Watch Dr. Sylvia Gearing describe the three C's of psychological resilience - click here.
Why do some people sail through adversity while other people fall apart at the drop of a hat?
Why do some of us remain happy despite repeated setbacks and losses? Several decades ago, psychologists began to research these questions hoping to not only define the personality characteristics behind psychological resilience but to teach others how to easily weather the ups and downs of life.
Their research concluded that psychological resilience could be summarized in three central attitudes, or “the three C’s”:
We establish our belief in ourselves and in our purpose by remaining steadfastly committed to a cause, to a philosophy, or to a larger identity. Working for a greater purpose in our lives, whether it’s rocking your baby to sleep or working on the cure for cancer, can create a sense of stability and purpose that helps in healing anxiety.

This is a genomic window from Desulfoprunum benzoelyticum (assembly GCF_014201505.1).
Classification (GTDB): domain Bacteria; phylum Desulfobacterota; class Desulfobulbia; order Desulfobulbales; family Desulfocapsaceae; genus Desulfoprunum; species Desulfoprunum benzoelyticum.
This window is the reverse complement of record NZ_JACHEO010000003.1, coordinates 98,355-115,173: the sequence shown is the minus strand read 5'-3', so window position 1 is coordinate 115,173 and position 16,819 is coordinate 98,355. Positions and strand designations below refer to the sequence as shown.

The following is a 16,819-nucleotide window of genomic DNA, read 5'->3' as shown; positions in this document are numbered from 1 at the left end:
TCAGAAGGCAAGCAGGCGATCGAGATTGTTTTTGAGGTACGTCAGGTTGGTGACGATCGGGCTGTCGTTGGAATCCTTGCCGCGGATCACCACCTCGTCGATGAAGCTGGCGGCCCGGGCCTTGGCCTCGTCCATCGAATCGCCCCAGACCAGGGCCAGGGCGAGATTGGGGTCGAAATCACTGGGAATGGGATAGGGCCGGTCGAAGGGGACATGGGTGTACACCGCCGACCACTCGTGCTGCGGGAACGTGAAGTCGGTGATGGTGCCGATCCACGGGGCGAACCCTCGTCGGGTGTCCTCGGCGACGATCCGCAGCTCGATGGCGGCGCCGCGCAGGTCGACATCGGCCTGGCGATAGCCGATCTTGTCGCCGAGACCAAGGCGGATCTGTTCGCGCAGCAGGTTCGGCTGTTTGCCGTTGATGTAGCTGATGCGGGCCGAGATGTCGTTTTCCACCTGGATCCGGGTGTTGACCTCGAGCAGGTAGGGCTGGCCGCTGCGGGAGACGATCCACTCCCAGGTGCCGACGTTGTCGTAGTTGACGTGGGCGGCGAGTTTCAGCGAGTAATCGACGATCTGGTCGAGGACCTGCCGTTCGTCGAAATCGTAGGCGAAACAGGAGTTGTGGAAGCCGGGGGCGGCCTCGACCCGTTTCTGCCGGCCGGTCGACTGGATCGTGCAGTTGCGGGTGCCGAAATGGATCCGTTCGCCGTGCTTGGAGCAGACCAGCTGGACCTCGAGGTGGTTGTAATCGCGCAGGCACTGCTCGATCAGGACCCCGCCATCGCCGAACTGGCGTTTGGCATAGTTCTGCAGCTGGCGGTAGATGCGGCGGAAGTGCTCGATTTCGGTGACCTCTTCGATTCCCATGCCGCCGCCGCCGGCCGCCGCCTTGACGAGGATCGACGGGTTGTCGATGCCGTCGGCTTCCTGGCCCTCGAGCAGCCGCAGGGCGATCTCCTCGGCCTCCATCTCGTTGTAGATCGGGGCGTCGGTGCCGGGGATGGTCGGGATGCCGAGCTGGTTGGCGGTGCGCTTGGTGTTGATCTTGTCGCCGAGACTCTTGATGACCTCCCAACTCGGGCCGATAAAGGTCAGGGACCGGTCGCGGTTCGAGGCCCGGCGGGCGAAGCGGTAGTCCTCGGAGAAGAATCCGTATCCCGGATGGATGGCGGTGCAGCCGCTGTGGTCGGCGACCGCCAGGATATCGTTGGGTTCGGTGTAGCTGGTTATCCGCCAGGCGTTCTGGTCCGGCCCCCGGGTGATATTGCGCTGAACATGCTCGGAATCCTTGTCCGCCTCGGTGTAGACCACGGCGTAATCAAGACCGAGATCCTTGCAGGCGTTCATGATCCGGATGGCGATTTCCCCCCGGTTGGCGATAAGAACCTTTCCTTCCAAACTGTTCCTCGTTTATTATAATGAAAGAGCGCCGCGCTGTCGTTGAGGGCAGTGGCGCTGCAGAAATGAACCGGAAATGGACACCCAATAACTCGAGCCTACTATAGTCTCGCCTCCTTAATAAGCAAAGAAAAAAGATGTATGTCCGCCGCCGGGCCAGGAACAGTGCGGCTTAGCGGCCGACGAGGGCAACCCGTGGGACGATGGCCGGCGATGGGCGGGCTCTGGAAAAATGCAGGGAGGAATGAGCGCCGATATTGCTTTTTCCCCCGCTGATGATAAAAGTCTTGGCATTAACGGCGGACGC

Anxious people try to control everything and everyone in their lives. If they cannot control you, they may try to dump you instead. Resilient people are assertive but leave room for you to be your own person. They focus on what they can control and disregard what they cannot change. They don’t sweat the small stuff, and they stay anchored in the moment and less reactive to life’s frustrations.
Resilient people view change as an opportunity instead of a burden. While change can leave a lot of uncertainty and room for anxiety, they look for ways to turn it to their advantage. They choose to engage life with joy and creativity. In the end, this belief system fortifies their hope and optimism that the best is yet to come.
"Resilience at Work: How to Succeed No Matter What Life Throws at You" by Salvatore Maddi, Ph.D.
"The Hardy Executive: Health Under Stress" by Salvatore Maddi, Ph.D. and Suzanne Kobasa, Ph.D.